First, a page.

Originally Posted by Endless Soul View Post
Well if you stay in San Francisco for a day or two, make sure you visit Fisherman's Wharf Pier 39 and get yourself a sourdough bowl of soup. San Francisco has the best tasting soughdough bread. I'm not sure what it is, maybe the climate. The bread is the bowl itself with the insides scooped out and filled with either clam chowder or chili. Don't miss out on this!
Corrected. And yes the Sourdough Bread Bowl is good. You can take either two of the Cable Car lines, the Streetcar, or several different bus lines to the area. I'd say that the Cable Cars are worth trying at least once, but they cost 5 dollars for cash fare and you don't get transfers, and it's crowded. The streetcar costs regular cash fare (2 dollars) but is also insanely crowded if you board anywhere east of 5th st.
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Old 2011-06-04, 00:09   Link #226
Endless Soul
Megane girl fan
 
 
Join Date: May 2011
Location: Diagonally parked in a parallel universe.
Age: 45
Oh, I see my mistake, thanks!
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Old 2011-06-04, 00:11   Link #227
FDW
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Join Date: Aug 2009
Location: The Bay Area
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Originally Posted by Endless Soul View Post
Oh, I see my mistake, thanks!
No problem, I live in San Francisco so a lot of the stuff here is familiar to me.
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Old 2011-06-04, 22:15   Link #228
Seitsuki
Onee!
 
 
Join Date: Jun 2006
Location: Auckland, NZ
Ah ok. Should be able to fit those in in a few days. What other recommendations do you guys have for other places?
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Old 2011-08-16, 06:31   Link #229
TinyRedLeaf
. . .
 
 
Join Date: Apr 2006
Location: Singapore
Age: 39
August 2011

I climbed a mountain to kill my ego. By the end of nine days, my pride and dignity were in tatters, shredded by the cold, indifferent majesty of Mount Kilimanjaro (5,895m).

I reached Stella Point (5,756m) with my lips blackened by the howling wind and constant gasping, my lungs heaving desperately for what little oxygen remained at that altitude. I was in tears — from shame, pride and gratitude: I had started at 11pm the night before, and was the last man to arrive at the crater rim that morning, at about 9am on Aug 9 (Tue).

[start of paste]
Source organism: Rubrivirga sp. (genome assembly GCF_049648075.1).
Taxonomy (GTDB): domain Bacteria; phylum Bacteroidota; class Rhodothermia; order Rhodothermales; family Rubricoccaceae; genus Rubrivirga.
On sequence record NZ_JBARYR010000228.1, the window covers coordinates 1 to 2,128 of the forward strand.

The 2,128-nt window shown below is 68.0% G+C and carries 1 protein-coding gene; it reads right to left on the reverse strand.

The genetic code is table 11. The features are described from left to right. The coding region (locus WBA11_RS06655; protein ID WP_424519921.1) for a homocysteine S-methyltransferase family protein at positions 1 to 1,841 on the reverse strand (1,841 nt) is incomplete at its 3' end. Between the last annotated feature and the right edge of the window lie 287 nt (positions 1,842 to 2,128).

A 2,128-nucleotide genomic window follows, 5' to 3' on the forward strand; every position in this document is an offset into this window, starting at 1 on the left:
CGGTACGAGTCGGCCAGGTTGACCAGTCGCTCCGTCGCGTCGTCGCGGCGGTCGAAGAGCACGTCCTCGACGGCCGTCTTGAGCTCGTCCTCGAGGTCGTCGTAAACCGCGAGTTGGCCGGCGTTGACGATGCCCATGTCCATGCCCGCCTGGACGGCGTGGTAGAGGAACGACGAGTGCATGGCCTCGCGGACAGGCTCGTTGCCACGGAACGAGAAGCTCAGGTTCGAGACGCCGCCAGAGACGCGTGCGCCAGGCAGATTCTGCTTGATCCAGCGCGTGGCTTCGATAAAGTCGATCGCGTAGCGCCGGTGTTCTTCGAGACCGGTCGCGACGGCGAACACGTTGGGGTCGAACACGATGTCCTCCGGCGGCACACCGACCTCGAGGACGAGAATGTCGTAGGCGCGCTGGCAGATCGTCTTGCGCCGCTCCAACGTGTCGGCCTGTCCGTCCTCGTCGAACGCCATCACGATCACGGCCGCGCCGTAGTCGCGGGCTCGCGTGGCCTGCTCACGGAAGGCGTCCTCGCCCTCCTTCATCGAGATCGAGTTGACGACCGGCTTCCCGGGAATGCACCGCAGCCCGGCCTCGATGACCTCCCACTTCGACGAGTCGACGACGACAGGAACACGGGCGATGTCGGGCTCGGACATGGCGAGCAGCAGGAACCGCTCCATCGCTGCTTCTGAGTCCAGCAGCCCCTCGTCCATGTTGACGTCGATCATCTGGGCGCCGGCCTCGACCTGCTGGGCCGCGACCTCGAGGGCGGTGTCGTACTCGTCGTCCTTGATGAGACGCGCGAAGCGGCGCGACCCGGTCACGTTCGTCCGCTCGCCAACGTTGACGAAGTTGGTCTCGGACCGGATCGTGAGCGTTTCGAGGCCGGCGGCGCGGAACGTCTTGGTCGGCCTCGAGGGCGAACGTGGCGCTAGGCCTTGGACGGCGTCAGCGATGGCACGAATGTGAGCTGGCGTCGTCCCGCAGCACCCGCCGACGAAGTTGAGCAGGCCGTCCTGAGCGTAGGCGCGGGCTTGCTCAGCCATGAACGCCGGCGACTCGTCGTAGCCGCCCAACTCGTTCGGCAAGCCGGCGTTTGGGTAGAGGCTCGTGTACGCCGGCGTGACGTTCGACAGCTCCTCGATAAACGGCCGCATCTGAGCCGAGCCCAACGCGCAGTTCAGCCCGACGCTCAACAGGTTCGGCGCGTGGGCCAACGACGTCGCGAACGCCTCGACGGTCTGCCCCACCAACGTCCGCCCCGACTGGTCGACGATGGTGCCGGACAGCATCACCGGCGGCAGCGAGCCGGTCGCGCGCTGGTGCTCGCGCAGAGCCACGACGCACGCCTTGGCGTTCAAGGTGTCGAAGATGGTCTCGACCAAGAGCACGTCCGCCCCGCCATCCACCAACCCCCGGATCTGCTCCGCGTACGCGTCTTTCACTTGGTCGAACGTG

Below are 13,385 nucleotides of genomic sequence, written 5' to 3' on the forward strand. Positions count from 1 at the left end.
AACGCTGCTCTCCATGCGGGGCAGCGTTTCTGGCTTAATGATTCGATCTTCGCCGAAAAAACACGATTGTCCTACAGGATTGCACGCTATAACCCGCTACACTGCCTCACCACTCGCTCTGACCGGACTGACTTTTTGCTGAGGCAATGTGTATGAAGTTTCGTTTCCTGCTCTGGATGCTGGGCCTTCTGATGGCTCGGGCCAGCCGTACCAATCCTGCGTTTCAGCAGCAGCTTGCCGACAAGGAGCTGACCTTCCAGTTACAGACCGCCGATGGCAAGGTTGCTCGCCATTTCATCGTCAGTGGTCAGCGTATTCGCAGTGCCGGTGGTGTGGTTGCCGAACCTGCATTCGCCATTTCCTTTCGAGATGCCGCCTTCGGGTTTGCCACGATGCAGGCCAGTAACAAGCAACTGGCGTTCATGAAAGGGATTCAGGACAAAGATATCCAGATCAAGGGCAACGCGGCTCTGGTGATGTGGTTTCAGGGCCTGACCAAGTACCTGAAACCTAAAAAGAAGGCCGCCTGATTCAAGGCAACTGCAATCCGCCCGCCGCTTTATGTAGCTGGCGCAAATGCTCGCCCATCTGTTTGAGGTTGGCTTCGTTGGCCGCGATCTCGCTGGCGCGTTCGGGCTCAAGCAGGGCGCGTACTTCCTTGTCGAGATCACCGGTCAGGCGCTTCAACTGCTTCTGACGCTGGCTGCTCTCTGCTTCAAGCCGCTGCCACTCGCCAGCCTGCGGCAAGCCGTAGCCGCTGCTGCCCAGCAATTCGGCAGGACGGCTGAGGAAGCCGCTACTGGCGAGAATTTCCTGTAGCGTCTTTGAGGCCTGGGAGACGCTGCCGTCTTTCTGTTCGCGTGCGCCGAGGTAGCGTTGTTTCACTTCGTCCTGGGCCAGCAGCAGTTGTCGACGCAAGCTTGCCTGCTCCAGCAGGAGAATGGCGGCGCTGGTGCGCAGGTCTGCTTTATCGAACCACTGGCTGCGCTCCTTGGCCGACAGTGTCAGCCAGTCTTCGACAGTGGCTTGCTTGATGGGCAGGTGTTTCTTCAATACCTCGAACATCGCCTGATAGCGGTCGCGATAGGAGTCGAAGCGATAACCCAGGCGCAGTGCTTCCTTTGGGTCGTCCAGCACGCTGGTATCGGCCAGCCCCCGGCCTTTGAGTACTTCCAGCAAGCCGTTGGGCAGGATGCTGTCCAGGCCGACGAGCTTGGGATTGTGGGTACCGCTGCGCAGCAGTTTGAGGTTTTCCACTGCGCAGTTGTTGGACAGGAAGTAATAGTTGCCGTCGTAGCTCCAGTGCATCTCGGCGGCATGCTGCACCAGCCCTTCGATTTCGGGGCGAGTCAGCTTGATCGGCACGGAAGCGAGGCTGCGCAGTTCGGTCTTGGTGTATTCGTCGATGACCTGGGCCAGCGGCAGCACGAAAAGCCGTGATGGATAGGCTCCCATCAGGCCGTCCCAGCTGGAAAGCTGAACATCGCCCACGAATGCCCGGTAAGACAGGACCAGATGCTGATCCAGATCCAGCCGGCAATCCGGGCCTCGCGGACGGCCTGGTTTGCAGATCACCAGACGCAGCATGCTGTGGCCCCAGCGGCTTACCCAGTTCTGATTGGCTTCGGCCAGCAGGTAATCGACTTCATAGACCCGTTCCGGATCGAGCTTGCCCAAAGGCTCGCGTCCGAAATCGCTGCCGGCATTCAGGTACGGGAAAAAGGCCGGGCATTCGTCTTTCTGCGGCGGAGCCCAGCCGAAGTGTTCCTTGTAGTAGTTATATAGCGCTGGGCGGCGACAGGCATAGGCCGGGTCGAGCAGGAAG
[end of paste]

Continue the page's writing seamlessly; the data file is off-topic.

I wished I could have finished in better shape. But, still, a finish is a finish: I was on the highest point on earth that I'd ever be for the rest of my life.

One chapter closes; another begins.




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Old 2011-08-16, 07:33   Link #230
andyjay729
YOU EEDIOT!!!
 
 
Join Date: Apr 2009
Location: I'm right behind you
Age: 31
Interesting that you posted those great pics now. In about a week my parents are going on an African safari themselves. But instead they'll be starting out in South Africa and visiting Zimbabwe, Zambia and Botswana. Among the sites there they'll see Victoria Falls, Kruger National Park, Soweto and Cape Town.

Then in November and December, I'm going to New Zealand, starting out in Auckland and going to Rotorua, Queenstown, Milford Sound, a bit of Christchurch (obviously cut short because of their earthquake) and then Wellington. Definitely looking forward to that; in pictures it reminds me a little of Northern California in the North Island and the Pacific Northwest (or southern Chili) in the South Island. Would any New Zealanders (or people who've been there) here agree? Was planning to go to Japan (maybe next year).

My parents and I are using a package tour service called Overseas Adventure Travel, which is pretty good for smaller groups.
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Old 2011-08-16, 09:24   Link #231
DonQuigleone
Knight Errant
 
 
Join Date: Dec 2007
Location: Dublin, Ireland
Age: 25
What was the view like from the top? How far could you see? What could you see?
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Old 2011-08-16, 10:30   Link #232
TinyRedLeaf
. . .